Parents will soon be able to limit when their children use an iPhone or iPad to talk to their friends, thanks to a long-awaited new Screen Time feature. Communication Limits were supposed to come earlier, they debuted in the first iOS 13.3 beta that launched today.
A whole lot of innovation is in the offing for Apple’s biggest hardware event of the year. CEO Tim Cook recently promised that Apple will unleash its strongest product lineup ever, and next week’s “By Innovation Only” event could be just the tip of the iceberg.
Thanks to a glut of leaked info, we have a pretty solid idea about what new hardware to expect during the event. iPhones obviously will steal the spotlight, but Apple might unleash a few surprises as well.
This is what we think we’ll see during the 2019 iPhone keynote, which starts at 10 a.m. Pacific on September 10. Apple will live-stream it from the Steve Jobs Theater at Apple Park in Cupertino, California.
The iOS 13 developer beta 3 is out, and you know what that means? An incomplete list of new features and tweaks, based on what I find interesting. We’ve got multitasking updates, a mystery icon, a truly radical new FaceTime feature. Let’s go!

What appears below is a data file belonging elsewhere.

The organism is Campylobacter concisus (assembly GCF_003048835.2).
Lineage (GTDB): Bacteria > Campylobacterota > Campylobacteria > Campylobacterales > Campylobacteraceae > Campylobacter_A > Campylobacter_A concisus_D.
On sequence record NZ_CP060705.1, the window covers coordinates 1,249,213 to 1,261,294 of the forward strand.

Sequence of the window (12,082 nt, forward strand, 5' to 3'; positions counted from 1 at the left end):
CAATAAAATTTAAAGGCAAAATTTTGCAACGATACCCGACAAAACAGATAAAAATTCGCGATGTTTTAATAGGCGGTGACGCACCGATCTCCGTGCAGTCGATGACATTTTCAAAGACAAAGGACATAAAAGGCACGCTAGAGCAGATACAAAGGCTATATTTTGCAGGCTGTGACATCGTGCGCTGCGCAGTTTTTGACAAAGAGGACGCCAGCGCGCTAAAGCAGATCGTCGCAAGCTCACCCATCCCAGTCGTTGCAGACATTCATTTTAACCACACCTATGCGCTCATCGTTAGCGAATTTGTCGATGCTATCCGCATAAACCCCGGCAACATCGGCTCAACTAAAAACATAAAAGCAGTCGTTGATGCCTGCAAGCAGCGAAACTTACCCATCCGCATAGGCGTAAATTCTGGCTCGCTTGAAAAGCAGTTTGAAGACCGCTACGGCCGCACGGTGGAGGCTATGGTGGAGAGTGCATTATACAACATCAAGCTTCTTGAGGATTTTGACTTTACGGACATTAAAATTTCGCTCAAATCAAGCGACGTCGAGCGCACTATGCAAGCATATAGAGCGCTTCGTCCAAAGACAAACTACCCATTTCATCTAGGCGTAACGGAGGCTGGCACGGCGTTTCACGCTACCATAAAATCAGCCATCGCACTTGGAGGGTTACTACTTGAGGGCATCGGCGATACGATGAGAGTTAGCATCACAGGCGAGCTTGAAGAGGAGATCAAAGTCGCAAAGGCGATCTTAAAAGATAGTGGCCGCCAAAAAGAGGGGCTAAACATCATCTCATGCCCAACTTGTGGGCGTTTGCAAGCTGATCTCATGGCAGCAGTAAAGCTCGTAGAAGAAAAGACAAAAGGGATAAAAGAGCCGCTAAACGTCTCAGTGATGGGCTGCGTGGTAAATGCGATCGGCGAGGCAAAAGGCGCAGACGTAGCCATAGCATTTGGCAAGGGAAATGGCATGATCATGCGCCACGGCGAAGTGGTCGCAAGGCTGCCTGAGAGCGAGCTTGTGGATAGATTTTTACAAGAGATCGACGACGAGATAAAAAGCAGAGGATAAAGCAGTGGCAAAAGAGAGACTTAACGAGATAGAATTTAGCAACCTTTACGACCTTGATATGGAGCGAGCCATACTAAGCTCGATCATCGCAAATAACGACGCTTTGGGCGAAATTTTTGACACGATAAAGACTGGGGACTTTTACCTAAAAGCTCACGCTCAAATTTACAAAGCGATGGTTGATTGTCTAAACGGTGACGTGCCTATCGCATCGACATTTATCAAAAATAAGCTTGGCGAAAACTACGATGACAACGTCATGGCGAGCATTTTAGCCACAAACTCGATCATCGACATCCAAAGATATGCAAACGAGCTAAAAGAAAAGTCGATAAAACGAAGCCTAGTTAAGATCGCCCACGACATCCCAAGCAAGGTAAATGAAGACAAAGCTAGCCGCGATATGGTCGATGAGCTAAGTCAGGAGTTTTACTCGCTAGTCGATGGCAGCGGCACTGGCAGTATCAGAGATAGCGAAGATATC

June 21, 2010: Apple releases iOS 4, which introduces a range of productivity features as well as the FaceTime videotelephony service.
iOS 4 represents a big step forward for Apple’s flourishing mobile devices. Due to the arrival of the first-gen iPad earlier in the year, iOS 4 also brings a transition from the mobile operating system’s original name, “iPhone OS.”
June 16, 2010: Apple reports a massive surge of interest in its upcoming iPhone 4, with 600,000 sales on the first day of preorders.
The company calls the number “far higher” than expected. At the time, it’s the largest number of iPhone preorders Apple has ever taken in a single day. AT&T suffers server problems thanks to the demand — with 10 times the usual traffic on its website. It’s proof positive that Apple is onto a winner!
Apple has rewarded the 14-year-old kid who discovered Apple’s FaceTime bug, letting people eavesdrop on other users in Group FaceTime calls.
As a thanks for Grant Thompson’s help — and a possible apology to his mom, Michele, who spent 10 unsuccessful days trying to warn Apple of the vulnerability — Apple has said that it will contribute toward Grant’s education, and compensate the Thompson family. Grant also gets a namecheck in the iOS update’s developer notes.